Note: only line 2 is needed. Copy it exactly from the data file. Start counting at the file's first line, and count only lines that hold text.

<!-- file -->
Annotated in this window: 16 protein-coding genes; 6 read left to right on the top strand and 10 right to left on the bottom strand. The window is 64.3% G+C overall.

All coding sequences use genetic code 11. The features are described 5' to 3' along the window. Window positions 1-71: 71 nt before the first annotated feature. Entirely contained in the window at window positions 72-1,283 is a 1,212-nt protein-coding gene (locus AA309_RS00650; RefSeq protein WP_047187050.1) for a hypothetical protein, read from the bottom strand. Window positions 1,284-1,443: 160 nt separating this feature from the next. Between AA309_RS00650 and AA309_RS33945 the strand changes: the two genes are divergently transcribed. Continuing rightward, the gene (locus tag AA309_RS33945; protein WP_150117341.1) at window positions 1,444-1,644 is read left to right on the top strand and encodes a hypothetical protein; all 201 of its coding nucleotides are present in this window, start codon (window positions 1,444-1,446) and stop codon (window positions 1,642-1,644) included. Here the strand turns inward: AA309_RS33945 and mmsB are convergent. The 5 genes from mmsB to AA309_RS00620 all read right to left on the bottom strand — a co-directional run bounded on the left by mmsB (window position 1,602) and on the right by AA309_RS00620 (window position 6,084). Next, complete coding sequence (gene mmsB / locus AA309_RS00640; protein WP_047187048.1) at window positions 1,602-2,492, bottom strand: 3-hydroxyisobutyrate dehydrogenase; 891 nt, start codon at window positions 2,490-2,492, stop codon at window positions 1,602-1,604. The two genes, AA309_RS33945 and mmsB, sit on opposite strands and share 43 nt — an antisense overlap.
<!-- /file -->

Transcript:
All coding sequences use genetic code 11. The features are described 5' to 3' along the window. Window positions 1-71: 71 nt before the first annotated feature. Entirely contained in the window at window positions 72-1,283 is a 1,212-nt protein-coding gene (locus AA309_RS00650; RefSeq protein WP_047187050.1) for a hypothetical protein, read from the bottom strand. Window positions 1,284-1,443: 160 nt separating this feature from the next. Between AA309_RS00650 and AA309_RS33945 the strand changes: the two genes are divergently transcribed. Continuing rightward, the gene (locus tag AA309_RS33945; protein WP_150117341.1) at window positions 1,444-1,644 is read left to right on the top strand and encodes a hypothetical protein; all 201 of its coding nucleotides are present in this window, start codon (window positions 1,444-1,446) and stop codon (window positions 1,642-1,644) included. Here the strand turns inward: AA309_RS33945 and mmsB are convergent. The 5 genes from mmsB to AA309_RS00620 all read right to left on the bottom strand — a co-directional run bounded on the left by mmsB (window position 1,602) and on the right by AA309_RS00620 (window position 6,084). Next, complete coding sequence (gene mmsB / locus AA309_RS00640; protein WP_047187048.1) at window positions 1,602-2,492, bottom strand: 3-hydroxyisobutyrate dehydrogenase; 891 nt, start codon at window positions 2,490-2,492, stop codon at window positions 1,602-1,604. The two genes, AA309_RS33945 and mmsB, sit on opposite strands and share 43 nt — an antisense overlap.